It’s almost time to bottle my fourth batch of homebrewed beer, a clone of Pete’s Wicked Ale brewed from a Midwest kit, which means I ought to finally report on batch three…The Experiment.
successful Irish Stout, some friends were gathering to brew again. I didn’t have the money to purchase another kit — but I did have a “can kit” left over from a misguided venture (retold here) into brewing a decade or so earlier when we still lived in Michigan. The can was a Munton’s Export Stout kit, containing hopped dark malt syrup and abridged instructions. I had a leftover packet of dry brewer’s yeast from my Irish Stout kit (I used a Wyeast packet instead) and, stealing an idea from a molasses stout recipe I’d seen online, I spent a few dollars on raw cane sugar to add to the mix in place of several cups of corn sugar. If all went well, I would have two cases of good dark beer for about five bucks.
I did not follow the instructions to the letter, but combined them with my past two brewing experiences – which means, primarily, that I boiled the ingredients longer. Fermentation was robust the first few days, as expected — the smell from the airlock was sweeter that the Irish stout had been, but with a whiff of hops. Unfortunately I forgot to take a hydrometer reading before sealing the primary fermenter, then dropped and broke my hydrometer during the transfer process. Since I had already drawn a sample during the transfer, I took the opportunity to taste the flat, room-temperature brew. It was sweet—not quite cloying, but sweeter than I had hoped—reminding me at first swallow more of a doppelbock than a stout (or even Samuel Adams Triple Bock, which Dad and I tried once and (like many others) did not enjoy).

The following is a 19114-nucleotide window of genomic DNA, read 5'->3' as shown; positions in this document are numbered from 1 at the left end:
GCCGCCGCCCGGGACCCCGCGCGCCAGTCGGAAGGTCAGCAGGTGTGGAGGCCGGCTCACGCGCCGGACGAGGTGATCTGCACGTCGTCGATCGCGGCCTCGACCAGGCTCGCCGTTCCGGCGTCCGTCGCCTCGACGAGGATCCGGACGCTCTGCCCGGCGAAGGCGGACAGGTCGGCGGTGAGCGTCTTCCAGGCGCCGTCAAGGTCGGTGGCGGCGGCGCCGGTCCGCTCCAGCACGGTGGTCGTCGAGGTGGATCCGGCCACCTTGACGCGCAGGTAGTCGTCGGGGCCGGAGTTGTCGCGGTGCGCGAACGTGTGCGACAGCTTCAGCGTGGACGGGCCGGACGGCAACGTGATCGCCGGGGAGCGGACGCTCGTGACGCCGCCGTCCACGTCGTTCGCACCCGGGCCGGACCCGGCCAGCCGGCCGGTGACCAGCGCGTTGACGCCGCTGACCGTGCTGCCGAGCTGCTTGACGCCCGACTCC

I taste it again at bottling and was again struck by the sweetness. I had read that the raw sugar could lend a “rum” taste to the brew; I hoped the carbonated bottles would not be too sweet to be drinkable.
I opened the first bottle a few weeks ago. It was poorly carbonated, winey, and sweet. I drank about half the bottle and wasn’t crazy about it, but swirled the remained bottles and moved them to a warm place in hopes of further carbonating them. I tried another earlier this month, and while the carbonation was better, the head was still thin, fizzy, and brown, and the beer itself was simply too sweet for my taste. I probably should’ve used corn sugar as recommended, but at least I’ve seen something of the effect of raw sugar in that rummy/winey taste.
In the end, I dumped all but 12 bottles, which I kept for cooking. This weekend I cooked a pot roast in one – seared it first in a cast iron pan with olive oil, then put it in the crock pot with one bottle of The Experiment, two yellow onions (chunked), garlic salt, pepper, and Worchester sauce, and let it cook most of the day. The resulting meat was delicious – so the remaining 11 bottles will be good for something!